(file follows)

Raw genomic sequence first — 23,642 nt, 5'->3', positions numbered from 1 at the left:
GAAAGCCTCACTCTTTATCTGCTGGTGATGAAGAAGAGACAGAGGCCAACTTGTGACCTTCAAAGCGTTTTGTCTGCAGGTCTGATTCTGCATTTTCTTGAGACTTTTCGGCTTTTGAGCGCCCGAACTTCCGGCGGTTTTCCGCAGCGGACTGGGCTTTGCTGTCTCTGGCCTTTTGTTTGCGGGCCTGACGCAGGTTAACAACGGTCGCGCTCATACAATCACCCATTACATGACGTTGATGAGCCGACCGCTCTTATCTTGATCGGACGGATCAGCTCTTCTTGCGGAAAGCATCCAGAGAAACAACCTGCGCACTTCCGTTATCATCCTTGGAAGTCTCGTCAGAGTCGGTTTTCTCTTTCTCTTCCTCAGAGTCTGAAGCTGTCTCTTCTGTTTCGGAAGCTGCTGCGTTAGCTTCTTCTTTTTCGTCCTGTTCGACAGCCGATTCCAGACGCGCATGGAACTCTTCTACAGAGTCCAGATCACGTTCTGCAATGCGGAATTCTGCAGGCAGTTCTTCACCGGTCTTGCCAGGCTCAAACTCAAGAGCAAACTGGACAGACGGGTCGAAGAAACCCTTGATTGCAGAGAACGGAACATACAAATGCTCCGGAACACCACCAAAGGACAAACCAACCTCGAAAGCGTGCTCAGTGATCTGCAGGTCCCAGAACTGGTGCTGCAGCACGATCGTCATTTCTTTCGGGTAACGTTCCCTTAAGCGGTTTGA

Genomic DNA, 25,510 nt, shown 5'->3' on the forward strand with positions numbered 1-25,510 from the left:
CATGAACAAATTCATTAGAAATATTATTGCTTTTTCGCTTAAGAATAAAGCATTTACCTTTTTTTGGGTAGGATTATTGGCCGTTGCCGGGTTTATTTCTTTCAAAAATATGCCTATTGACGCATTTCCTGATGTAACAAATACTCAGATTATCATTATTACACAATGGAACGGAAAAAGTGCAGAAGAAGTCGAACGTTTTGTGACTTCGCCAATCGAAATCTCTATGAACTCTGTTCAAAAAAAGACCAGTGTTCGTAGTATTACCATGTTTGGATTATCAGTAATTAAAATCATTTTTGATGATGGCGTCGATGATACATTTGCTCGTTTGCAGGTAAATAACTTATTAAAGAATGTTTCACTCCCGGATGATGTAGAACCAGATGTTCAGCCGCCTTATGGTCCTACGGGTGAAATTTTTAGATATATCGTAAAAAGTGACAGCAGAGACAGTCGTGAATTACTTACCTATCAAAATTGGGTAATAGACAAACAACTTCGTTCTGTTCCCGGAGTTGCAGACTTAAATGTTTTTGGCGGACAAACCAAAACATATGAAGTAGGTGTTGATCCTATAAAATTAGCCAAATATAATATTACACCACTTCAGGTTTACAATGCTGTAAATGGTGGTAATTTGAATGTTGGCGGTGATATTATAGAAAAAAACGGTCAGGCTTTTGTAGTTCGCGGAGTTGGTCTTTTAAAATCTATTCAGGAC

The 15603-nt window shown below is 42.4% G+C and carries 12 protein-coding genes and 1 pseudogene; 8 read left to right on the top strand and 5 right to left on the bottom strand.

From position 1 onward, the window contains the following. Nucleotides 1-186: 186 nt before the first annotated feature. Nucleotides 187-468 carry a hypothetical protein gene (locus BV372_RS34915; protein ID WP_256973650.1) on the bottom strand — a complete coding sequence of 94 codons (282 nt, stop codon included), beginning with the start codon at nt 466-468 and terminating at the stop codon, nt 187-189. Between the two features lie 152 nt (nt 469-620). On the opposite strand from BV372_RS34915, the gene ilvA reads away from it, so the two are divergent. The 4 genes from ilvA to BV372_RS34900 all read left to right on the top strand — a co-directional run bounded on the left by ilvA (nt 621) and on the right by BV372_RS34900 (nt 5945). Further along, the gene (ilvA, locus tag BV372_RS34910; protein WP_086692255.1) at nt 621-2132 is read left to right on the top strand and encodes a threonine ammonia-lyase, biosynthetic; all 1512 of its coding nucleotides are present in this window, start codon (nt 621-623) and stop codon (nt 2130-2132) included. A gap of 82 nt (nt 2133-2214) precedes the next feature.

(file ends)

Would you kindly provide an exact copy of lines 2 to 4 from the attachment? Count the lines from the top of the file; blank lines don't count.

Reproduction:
GAAAGCCTCACTCTTTATCTGCTGGTGATGAAGAAGAGACAGAGGCCAACTTGTGACCTTCAAAGCGTTTTGTCTGCAGGTCTGATTCTGCATTTTCTTGAGACTTTTCGGCTTTTGAGCGCCCGAACTTCCGGCGGTTTTCCGCAGCGGACTGGGCTTTGCTGTCTCTGGCCTTTTGTTTGCGGGCCTGACGCAGGTTAACAACGGTCGCGCTCATACAATCACCCATTACATGACGTTGATGAGCCGACCGCTCTTATCTTGATCGGACGGATCAGCTCTTCTTGCGGAAAGCATCCAGAGAAACAACCTGCGCACTTCCGTTATCATCCTTGGAAGTCTCGTCAGAGTCGGTTTTCTCTTTCTCTTCCTCAGAGTCTGAAGCTGTCTCTTCTGTTTCGGAAGCTGCTGCGTTAGCTTCTTCTTTTTCGTCCTGTTCGACAGCCGATTCCAGACGCGCATGGAACTCTTCTACAGAGTCCAGATCACGTTCTGCAATGCGGAATTCTGCAGGCAGTTCTTCACCGGTCTTGCCAGGCTCAAACTCAAGAGCAAACTGGACAGACGGGTCGAAGAAACCCTTGATTGCAGAGAACGGAACATACAAATGCTCCGGAACACCACCAAAGGACAAACCAACCTCGAAAGCGTGCTCAGTGATCTGCAGGTCCCAGAACTGGTGCTGCAGCACGATCGTCATTTCTTTCGGGTAACGTTCCCTTAAGCGGTTTGA

Genomic DNA, 25,510 nt, shown 5'->3' on the forward strand with positions numbered 1-25,510 from the left:
CATGAACAAATTCATTAGAAATATTATTGCTTTTTCGCTTAAGAATAAAGCATTTACCTTTTTTTGGGTAGGATTATTGGCCGTTGCCGGGTTTATTTCTTTCAAAAATATGCCTATTGACGCATTTCCTGATGTAACAAATACTCAGATTATCATTATTACACAATGGAACGGAAAAAGTGCAGAAGAAGTCGAACGTTTTGTGACTTCGCCAATCGAAATCTCTATGAACTCTGTTCAAAAAAAGACCAGTGTTCGTAGTATTACCATGTTTGGATTATCAGTAATTAAAATCATTTTTGATGATGGCGTCGATGATACATTTGCTCGTTTGCAGGTAAATAACTTATTAAAGAATGTTTCACTCCCGGATGATGTAGAACCAGATGTTCAGCCGCCTTATGGTCCTACGGGTGAAATTTTTAGATATATCGTAAAAAGTGACAGCAGAGACAGTCGTGAATTACTTACCTATCAAAATTGGGTAATAGACAAACAACTTCGTTCTGTTCCCGGAGTTGCAGACTTAAATGTTTTTGGCGGACAAACCAAAACATATGAAGTAGGTGTTGATCCTATAAAATTAGCCAAATATAATATTACACCACTTCAGGTTTACAATGCTGTAAATGGTGGTAATTTGAATGTTGGCGGTGATATTATAGAAAAAAACGGTCAGGCTTTTGTAGTTCGCGGAGTTGGTCTTTTAAAATCTATTCAGGAC